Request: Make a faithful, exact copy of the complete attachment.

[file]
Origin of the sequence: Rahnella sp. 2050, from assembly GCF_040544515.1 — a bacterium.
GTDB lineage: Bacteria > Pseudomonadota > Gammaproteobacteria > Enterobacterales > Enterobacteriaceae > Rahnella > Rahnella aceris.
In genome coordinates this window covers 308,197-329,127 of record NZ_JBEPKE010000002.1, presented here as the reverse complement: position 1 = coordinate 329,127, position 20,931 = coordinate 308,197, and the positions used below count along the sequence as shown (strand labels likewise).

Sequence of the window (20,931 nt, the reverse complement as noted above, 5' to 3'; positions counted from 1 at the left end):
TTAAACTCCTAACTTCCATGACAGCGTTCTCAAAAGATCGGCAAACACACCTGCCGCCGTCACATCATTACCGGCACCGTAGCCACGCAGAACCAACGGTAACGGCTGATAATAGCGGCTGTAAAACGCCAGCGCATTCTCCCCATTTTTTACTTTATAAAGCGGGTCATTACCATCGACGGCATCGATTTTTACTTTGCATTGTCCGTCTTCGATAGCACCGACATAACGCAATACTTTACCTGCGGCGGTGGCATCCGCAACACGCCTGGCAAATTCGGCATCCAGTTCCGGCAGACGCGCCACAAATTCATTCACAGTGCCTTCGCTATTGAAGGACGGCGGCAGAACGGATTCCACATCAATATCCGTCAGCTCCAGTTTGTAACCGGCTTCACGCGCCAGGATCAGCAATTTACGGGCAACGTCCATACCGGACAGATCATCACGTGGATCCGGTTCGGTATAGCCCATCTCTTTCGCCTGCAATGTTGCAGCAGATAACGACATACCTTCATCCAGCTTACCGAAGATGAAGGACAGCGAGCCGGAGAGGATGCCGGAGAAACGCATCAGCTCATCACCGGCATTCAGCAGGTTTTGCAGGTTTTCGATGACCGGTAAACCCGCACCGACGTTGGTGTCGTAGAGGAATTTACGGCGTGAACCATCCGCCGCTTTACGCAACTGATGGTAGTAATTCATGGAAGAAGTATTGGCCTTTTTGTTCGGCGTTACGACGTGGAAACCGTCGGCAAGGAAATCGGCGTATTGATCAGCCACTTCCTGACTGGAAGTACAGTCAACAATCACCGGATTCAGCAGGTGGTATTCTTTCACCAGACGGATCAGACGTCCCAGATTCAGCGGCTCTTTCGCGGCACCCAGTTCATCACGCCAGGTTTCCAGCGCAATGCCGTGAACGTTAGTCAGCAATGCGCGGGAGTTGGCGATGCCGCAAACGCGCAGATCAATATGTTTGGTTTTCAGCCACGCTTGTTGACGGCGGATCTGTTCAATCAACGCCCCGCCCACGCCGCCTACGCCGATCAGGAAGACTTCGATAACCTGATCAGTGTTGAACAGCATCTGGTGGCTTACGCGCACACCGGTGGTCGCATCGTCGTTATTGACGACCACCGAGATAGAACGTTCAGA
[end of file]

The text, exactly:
Origin of the sequence: Rahnella sp. 2050, from assembly GCF_040544515.1 — a bacterium.
GTDB lineage: Bacteria > Pseudomonadota > Gammaproteobacteria > Enterobacterales > Enterobacteriaceae > Rahnella > Rahnella aceris.
In genome coordinates this window covers 308,197-329,127 of record NZ_JBEPKE010000002.1, presented here as the reverse complement: position 1 = coordinate 329,127, position 20,931 = coordinate 308,197, and the positions used below count along the sequence as shown (strand labels likewise).

Sequence of the window (20,931 nt, the reverse complement as noted above, 5' to 3'; positions counted from 1 at the left end):
TTAAACTCCTAACTTCCATGACAGCGTTCTCAAAAGATCGGCAAACACACCTGCCGCCGTCACATCATTACCGGCACCGTAGCCACGCAGAACCAACGGTAACGGCTGATAATAGCGGCTGTAAAACGCCAGCGCATTCTCCCCATTTTTTACTTTATAAAGCGGGTCATTACCATCGACGGCATCGATTTTTACTTTGCATTGTCCGTCTTCGATAGCACCGACATAACGCAATACTTTACCTGCGGCGGTGGCATCCGCAACACGCCTGGCAAATTCGGCATCCAGTTCCGGCAGACGCGCCACAAATTCATTCACAGTGCCTTCGCTATTGAAGGACGGCGGCAGAACGGATTCCACATCAATATCCGTCAGCTCCAGTTTGTAACCGGCTTCACGCGCCAGGATCAGCAATTTACGGGCAACGTCCATACCGGACAGATCATCACGTGGATCCGGTTCGGTATAGCCCATCTCTTTCGCCTGCAATGTTGCAGCAGATAACGACATACCTTCATCCAGCTTACCGAAGATGAAGGACAGCGAGCCGGAGAGGATGCCGGAGAAACGCATCAGCTCATCACCGGCATTCAGCAGGTTTTGCAGGTTTTCGATGACCGGTAAACCCGCACCGACGTTGGTGTCGTAGAGGAATTTACGGCGTGAACCATCCGCCGCTTTACGCAACTGATGGTAGTAATTCATGGAAGAAGTATTGGCCTTTTTGTTCGGCGTTACGACGTGGAAACCGTCGGCAAGGAAATCGGCGTATTGATCAGCCACTTCCTGACTGGAAGTACAGTCAACAATCACCGGATTCAGCAGGTGGTATTCTTTCACCAGACGGATCAGACGTCCCAGATTCAGCGGCTCTTTCGCGGCACCCAGTTCATCACGCCAGGTTTCCAGCGCAATGCCGTGAACGTTAGTCAGCAATGCGCGGGAGTTGGCGATGCCGCAAACGCGCAGATCAATATGTTTGGTTTTCAGCCACGCTTGTTGACGGCGGATCTGTTCAATCAACGCCCCGCCCACGCCGCCTACGCCGATCAGGAAGACTTCGATAACCTGATCAGTGTTGAACAGCATCTGGTGGCTTACGCGCACACCGGTGGTCGCATCGTCGTTATTGACGACCACCGAGATAGAACGTTCAGA